SAPS brutality must be addressed from the top

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One wonders where exactly the South African Police Service (SAPS) gets its hard-handedness from; is it our Apartheid-past and militant-style of policing, or have we failed as a society to transform our engagement with our law enforcement agencies?

Whatever the reason, thousands of South Africans cannot all be wrong, and cannot be blamed for how they are treated by the SAPS. Therefore, it is left to me to take this grievance to the top.

The top echelons of policing in our country – led by Police Minister, General Bheki Cele, and the SAPS National Commissioner, Kehla Sitole, and others – are responsible for the thousands of sergeants, constables and brigadiers. All receive their marching orders received from the top.

Lest we forget, it was not too long ago that the Department of Police pushed for reforms in terms of modelling the SAPS structure based on our National Defence Force. Some may say that these changes were purely cosmetic, but I firmly believe that it has had an effect on our psyche, as well as the officers who bear the badges and are decorated in militant gear.

Post-apartheid policing in our country has taken a turn as our society has become more violent. We have seen that officers in blue are now less liked, but more feared; less competent and thorough, but more determined to close cases; and are less respected, but now more willing to shoot and kill.

The agency charged with the responsibility of ensuring that SAPS Officers are compliant with the rule of law is the Independent Police Investigative Directorate (IPID). Yet, this entity of the state is not very independent, as it reports to the political head of the SAPS.

To compound matters, the IPID is critically underfunded, understaffed and is not able to meaningfully affect change within the SAPS from the outside, looking in.

IPID may have their work cut out for them, as many more SAPS officers turn rogue and join those who are under investigation, suspended or banned from the SAPS.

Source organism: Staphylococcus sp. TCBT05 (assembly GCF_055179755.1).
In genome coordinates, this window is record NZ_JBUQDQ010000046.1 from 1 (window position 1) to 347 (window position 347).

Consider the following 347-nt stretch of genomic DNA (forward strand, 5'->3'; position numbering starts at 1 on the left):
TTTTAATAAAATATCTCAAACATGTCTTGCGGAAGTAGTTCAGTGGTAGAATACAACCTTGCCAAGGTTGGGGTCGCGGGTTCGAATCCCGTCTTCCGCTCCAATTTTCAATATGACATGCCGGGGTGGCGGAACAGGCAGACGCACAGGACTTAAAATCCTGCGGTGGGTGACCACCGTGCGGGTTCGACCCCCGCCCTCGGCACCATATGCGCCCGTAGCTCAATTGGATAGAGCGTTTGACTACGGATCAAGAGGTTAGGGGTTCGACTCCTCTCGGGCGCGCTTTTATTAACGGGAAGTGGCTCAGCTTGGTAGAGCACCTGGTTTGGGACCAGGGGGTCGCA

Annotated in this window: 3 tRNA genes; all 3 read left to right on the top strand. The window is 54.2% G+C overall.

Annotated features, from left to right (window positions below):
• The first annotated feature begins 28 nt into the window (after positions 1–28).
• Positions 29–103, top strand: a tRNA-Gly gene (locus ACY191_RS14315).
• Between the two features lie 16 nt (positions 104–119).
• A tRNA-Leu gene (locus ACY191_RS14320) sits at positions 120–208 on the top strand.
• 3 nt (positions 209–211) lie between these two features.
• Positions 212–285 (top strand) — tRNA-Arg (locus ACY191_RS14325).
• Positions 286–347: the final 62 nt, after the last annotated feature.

I can agree with the National SAPS spokesperson, Vish Naidoo when he says that is unfair to say “that all officers are focussed on and guilty of police brutality and killing of criminals who cross their paths”. However, these utterances go amiss when the SAPS throws a blind eye to facts that are the lived experiences of communities across our country.

I can totally understand that it is dangerous to be a police officer in our country. But our SAPS cannot be deaf to what is happening from the ground up.

There is no doubt that our society is becoming more violent. This is captured by many agencies, and the SAPS itself – with the release of the annual Crime Statistics.  Thankfully, as these figures are now released on a quarterly basis, we are better able to track and monitor how crime is escalating in our country.

We are now also better able to hold the Minister and his Department accountable as representatives elected by the public to keep South Africans safe from harm.

The violent nature of our society cannot be greeted with more violence from our police. Particularly as many of our communities no longer believe in the ability of the SAPS to keep them safe.

There is a clear lack of respect for the police and the rule of law due to past, present and current cases seen on every television screen, in newspaper articles and on social media feeds. But as the old saying goes, respect is a two-way street.

A lack of respect and a lack of accountability, combined with the use of deadly force, are factors which unfortunately engender fear of the police in our society. We are scared to speak up and speak out for fear of getting killed.

Those right at the top cannot give mixed messages to the masses who serve in uniform. Integrity, respect and professionalism must be tabled and enacted in order to restore the public’s faith in our police service.

It is unfortunate that South Africans continue to feel unsafe in their homes, on the streets, and in their towns, cities and provinces.

Moreover, we cannot boost investor confidence, grow the economy and change the lives of the unemployed young people in our country when we continually live in fear of crime. When a woman, a girl or any member of the public walks with fear, it is because the very agency which is constitutionally mandated to protect and defend us fails to do so.

The IFP is rooted in the belief that our society cannot achieve its full potential while we live in fear. Safety, security and access to justice, are rights and liberties which must be guaranteed for all South Africans. We must feel safe – and be safe – in order to prosper.

There is no silver bullet for the SAPS, but there certainly is a place to start – at the top, with those in charge of the SAPS leading by example and promoting a culture of human-rights based policing.

Zandile Majozi, MP, is the IFP’s Spokesperson on Police.